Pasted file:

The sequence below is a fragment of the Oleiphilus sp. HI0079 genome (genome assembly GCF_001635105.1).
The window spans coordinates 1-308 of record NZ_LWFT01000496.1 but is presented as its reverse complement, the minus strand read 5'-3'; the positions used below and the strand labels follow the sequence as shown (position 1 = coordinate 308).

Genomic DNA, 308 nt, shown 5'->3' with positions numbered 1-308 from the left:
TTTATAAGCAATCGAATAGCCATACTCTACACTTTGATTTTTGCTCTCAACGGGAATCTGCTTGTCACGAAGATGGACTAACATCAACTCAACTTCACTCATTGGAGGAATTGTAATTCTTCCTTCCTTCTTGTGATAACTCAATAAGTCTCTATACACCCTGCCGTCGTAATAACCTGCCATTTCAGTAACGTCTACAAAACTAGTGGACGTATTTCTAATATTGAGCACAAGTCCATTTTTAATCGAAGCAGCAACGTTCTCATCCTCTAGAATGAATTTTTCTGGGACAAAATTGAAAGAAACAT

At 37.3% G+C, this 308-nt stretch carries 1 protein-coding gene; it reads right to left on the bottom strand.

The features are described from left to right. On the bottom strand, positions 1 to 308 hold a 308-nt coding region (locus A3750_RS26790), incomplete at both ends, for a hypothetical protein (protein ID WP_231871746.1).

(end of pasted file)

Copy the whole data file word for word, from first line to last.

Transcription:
The sequence below is a fragment of the Oleiphilus sp. HI0079 genome (genome assembly GCF_001635105.1).
The window spans coordinates 1-308 of record NZ_LWFT01000496.1 but is presented as its reverse complement, the minus strand read 5'-3'; the positions used below and the strand labels follow the sequence as shown (position 1 = coordinate 308).

Genomic DNA, 308 nt, shown 5'->3' with positions numbered 1-308 from the left:
TTTATAAGCAATCGAATAGCCATACTCTACACTTTGATTTTTGCTCTCAACGGGAATCTGCTTGTCACGAAGATGGACTAACATCAACTCAACTTCACTCATTGGAGGAATTGTAATTCTTCCTTCCTTCTTGTGATAACTCAATAAGTCTCTATACACCCTGCCGTCGTAATAACCTGCCATTTCAGTAACGTCTACAAAACTAGTGGACGTATTTCTAATATTGAGCACAAGTCCATTTTTAATCGAAGCAGCAACGTTCTCATCCTCTAGAATGAATTTTTCTGGGACAAAATTGAAAGAAACAT

At 37.3% G+C, this 308-nt stretch carries 1 protein-coding gene; it reads right to left on the bottom strand.

The features are described from left to right. On the bottom strand, positions 1 to 308 hold a 308-nt coding region (locus A3750_RS26790), incomplete at both ends, for a hypothetical protein (protein ID WP_231871746.1).